Some stair parts, like posts, railings, spindles, balusters, and handrails cost $3 to $17 per linear foot.
You may need to repair your walls before you can paint them. The typical cost of drywall repair is between $300 and $900, but the average homeowner pays around $600. Alternatively, you can do small repairs DIY with a $10 to $30 drywall repair kit.
Trim and Baseboards
Painting trim and baseboards along with your walls will just about double the cost of your overall project.
Time of Year
Fall and winter are typically the slowest months for painting companies because there aren’t as many exterior paint jobs. You can likely save some money by booking your contractor for an interior paint job during their off-season.
Lead or Asbestos Testing
Lead paint and asbestos were commonly used in homes built before 1980—and they require special care to remove. If your contractor needs to remove paint or alter the drywall, you might need to first test it for lead or asbestos:
A lead inspection costs $200 to $400, though a lead risk assessment can cost up to $2,000.
An asbestos survey costs $200 to $1,200.
If testing finds lead or asbestos, you’ll spend even more on abatement.
A pro will work cleanup into your per-square-foot quote, but it may cost an additional $20 to $50 per ton to move debris to a landfill or dump.
How Much Does It Cost to Paint a Room Myself?
Here's the million-dollar—or hundred-dollar—question: can you paint a room yourself? In most cases, yes, you can paint your own room with a fair amount of time and patience. Just make sure you paint the walls, ceiling, and trim in the right order.
However, we'd leave this to the pros if your ceilings are particularly high, if you have sloped walls, or if you're renting. It's easy to drip paint on wooden floors and carpets, which can be a costly hassle to clean up.
Here's what you can expect from painting a bedroom yourself:
Paint: A gallon of paint costs between $20 and $100. Professional painters receive a discount, which is why you'll see lower prices on your estimate if you hire a contractor.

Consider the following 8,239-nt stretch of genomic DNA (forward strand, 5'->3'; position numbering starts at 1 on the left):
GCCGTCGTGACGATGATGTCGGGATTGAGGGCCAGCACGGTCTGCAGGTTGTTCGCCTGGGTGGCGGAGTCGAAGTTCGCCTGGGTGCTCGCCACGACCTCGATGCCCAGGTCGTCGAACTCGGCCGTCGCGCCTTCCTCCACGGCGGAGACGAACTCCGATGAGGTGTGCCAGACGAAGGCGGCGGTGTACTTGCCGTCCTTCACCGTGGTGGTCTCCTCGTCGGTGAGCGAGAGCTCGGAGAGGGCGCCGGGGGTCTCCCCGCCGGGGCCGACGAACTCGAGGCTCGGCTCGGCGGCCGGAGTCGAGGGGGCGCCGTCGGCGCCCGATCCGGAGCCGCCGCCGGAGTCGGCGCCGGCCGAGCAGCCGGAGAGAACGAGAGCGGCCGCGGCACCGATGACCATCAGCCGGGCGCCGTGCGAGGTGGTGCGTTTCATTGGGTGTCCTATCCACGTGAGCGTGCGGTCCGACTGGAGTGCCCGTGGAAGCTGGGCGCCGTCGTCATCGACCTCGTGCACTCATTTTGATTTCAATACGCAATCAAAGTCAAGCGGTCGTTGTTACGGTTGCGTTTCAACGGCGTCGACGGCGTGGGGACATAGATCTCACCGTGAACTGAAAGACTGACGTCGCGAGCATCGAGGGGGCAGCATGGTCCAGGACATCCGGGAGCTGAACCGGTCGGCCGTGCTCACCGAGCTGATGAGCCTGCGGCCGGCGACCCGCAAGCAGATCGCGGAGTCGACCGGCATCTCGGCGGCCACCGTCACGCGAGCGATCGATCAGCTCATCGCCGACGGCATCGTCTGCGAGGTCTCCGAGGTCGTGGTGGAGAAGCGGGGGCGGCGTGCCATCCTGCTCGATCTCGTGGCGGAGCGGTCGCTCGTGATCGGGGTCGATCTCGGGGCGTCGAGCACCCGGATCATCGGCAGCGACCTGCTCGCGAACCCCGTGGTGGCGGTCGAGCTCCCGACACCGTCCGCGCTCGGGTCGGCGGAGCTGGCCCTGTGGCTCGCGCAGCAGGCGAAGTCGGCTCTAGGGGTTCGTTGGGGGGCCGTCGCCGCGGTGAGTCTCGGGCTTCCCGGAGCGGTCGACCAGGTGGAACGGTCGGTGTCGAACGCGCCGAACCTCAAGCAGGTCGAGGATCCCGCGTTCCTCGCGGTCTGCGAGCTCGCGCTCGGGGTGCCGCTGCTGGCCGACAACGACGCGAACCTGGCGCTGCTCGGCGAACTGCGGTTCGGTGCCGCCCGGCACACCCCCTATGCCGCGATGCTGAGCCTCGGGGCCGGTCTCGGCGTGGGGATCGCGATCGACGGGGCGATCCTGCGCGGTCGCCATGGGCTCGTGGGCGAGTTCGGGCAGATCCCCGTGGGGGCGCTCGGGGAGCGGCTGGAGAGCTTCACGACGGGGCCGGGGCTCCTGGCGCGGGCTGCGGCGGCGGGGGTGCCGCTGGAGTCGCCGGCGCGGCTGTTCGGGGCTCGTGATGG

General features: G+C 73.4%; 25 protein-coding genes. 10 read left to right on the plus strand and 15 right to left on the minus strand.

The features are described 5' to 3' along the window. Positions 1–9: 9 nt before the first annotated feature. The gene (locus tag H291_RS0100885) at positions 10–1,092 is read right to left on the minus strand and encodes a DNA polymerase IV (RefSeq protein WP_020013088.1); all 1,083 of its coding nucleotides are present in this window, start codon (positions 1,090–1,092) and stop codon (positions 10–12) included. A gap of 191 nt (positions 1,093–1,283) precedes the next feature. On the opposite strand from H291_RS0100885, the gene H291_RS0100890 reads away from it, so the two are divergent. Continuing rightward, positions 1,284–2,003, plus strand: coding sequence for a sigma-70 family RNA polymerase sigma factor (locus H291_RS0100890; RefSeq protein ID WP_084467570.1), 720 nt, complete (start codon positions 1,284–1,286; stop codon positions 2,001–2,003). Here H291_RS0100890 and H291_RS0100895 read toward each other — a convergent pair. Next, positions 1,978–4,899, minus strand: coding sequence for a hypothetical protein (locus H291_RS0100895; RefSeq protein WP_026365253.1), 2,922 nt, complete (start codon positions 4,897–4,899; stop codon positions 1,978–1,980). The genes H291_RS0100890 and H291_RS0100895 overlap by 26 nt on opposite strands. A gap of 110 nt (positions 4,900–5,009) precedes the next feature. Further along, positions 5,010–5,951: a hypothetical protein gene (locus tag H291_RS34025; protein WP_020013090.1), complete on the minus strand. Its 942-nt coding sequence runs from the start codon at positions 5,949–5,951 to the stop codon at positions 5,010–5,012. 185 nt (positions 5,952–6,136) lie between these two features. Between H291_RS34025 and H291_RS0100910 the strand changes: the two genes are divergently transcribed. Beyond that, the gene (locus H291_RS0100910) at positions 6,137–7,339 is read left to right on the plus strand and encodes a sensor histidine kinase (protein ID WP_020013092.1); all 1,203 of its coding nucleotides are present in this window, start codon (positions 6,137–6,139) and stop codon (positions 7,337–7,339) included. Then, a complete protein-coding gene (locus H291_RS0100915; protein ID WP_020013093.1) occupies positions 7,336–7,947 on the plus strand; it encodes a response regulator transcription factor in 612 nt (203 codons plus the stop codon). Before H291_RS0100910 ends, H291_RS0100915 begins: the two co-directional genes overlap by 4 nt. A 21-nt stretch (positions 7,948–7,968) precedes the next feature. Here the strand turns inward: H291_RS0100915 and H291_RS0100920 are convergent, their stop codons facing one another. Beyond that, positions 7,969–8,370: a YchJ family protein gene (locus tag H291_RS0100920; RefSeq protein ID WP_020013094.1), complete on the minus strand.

Supplies: Brushes, trays, drop cloths, painters’ tape, and rollers can cost up to $100 when all is said and done.
Ladder: Always use an appropriate ladder, not a chair or a moving bin, if you need to reach high ceilings. These will run you between $60 and $200.
The highest cost of painting a room yourself isn’t in cash, but in time. While the room-painting process should take between four and six hours, be sure to add in the time to buy paint and supplies, move furniture, prep your room, and wait for the proper time between layers.
DIY Cost to Paint a Room vs. Hiring a Pro
You can do a DIY paint job for less than $200 if you already have most of the supplies and choose budget-friendly paint. Paint is typically the largest expense, but each gallon covers 350 square feet. Keep in mind, you’ll likely need two coats.
For many people, the interior painter costs are well worth it. After all, painting typically takes a long time if you’re not experienced, requires some skill to get an even coat, and often includes drywall repairs. If you hire an interior painter near you, you’ll spend anywhere from $170 to $680 on labor costs—but you may spend half as much on paint.
4 Tips for Hiring a Pro to Paint a Room